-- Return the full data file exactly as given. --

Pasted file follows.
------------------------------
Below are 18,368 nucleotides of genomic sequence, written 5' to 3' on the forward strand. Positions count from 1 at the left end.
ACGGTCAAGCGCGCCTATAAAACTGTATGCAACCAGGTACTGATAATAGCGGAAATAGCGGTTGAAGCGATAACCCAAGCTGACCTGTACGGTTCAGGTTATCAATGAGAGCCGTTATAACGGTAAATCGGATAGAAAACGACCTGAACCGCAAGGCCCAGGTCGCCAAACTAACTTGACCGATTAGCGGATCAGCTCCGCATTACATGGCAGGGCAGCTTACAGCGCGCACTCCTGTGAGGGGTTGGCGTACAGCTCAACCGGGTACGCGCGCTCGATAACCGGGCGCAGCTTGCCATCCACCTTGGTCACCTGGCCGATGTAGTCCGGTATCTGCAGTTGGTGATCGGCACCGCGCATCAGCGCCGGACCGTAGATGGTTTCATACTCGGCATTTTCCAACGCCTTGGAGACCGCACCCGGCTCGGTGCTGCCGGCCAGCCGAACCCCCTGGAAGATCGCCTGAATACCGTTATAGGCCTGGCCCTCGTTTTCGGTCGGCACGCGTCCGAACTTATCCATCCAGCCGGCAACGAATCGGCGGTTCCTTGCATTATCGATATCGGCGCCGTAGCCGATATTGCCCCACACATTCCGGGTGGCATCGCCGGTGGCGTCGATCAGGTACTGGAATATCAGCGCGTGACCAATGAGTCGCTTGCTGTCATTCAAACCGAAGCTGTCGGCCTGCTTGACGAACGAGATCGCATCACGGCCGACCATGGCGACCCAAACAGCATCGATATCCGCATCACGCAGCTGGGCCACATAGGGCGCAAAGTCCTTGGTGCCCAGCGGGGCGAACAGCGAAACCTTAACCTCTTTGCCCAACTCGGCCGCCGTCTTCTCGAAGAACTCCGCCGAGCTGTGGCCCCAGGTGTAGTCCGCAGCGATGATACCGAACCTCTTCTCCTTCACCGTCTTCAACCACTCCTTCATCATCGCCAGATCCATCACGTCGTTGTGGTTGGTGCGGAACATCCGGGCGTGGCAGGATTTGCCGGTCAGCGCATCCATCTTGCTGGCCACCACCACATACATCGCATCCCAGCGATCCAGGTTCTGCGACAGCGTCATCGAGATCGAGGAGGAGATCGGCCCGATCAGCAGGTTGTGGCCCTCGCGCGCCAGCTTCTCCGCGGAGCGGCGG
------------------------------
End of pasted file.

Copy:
Below are 18,368 nucleotides of genomic sequence, written 5' to 3' on the forward strand. Positions count from 1 at the left end.
ACGGTCAAGCGCGCCTATAAAACTGTATGCAACCAGGTACTGATAATAGCGGAAATAGCGGTTGAAGCGATAACCCAAGCTGACCTGTACGGTTCAGGTTATCAATGAGAGCCGTTATAACGGTAAATCGGATAGAAAACGACCTGAACCGCAAGGCCCAGGTCGCCAAACTAACTTGACCGATTAGCGGATCAGCTCCGCATTACATGGCAGGGCAGCTTACAGCGCGCACTCCTGTGAGGGGTTGGCGTACAGCTCAACCGGGTACGCGCGCTCGATAACCGGGCGCAGCTTGCCATCCACCTTGGTCACCTGGCCGATGTAGTCCGGTATCTGCAGTTGGTGATCGGCACCGCGCATCAGCGCCGGACCGTAGATGGTTTCATACTCGGCATTTTCCAACGCCTTGGAGACCGCACCCGGCTCGGTGCTGCCGGCCAGCCGAACCCCCTGGAAGATCGCCTGAATACCGTTATAGGCCTGGCCCTCGTTTTCGGTCGGCACGCGTCCGAACTTATCCATCCAGCCGGCAACGAATCGGCGGTTCCTTGCATTATCGATATCGGCGCCGTAGCCGATATTGCCCCACACATTCCGGGTGGCATCGCCGGTGGCGTCGATCAGGTACTGGAATATCAGCGCGTGACCAATGAGTCGCTTGCTGTCATTCAAACCGAAGCTGTCGGCCTGCTTGACGAACGAGATCGCATCACGGCCGACCATGGCGACCCAAACAGCATCGATATCCGCATCACGCAGCTGGGCCACATAGGGCGCAAAGTCCTTGGTGCCCAGCGGGGCGAACAGCGAAACCTTAACCTCTTTGCCCAACTCGGCCGCCGTCTTCTCGAAGAACTCCGCCGAGCTGTGGCCCCAGGTGTAGTCCGCAGCGATGATACCGAACCTCTTCTCCTTCACCGTCTTCAACCACTCCTTCATCATCGCCAGATCCATCACGTCGTTGTGGTTGGTGCGGAACATCCGGGCGTGGCAGGATTTGCCGGTCAGCGCATCCATCTTGCTGGCCACCACCACATACATCGCATCCCAGCGATCCAGGTTCTGCGACAGCGTCATCGAGATCGAGGAGGAGATCGGCCCGATCAGCAGGTTGTGGCCCTCGCGCGCCAGCTTCTCCGCGGAGCGGCGG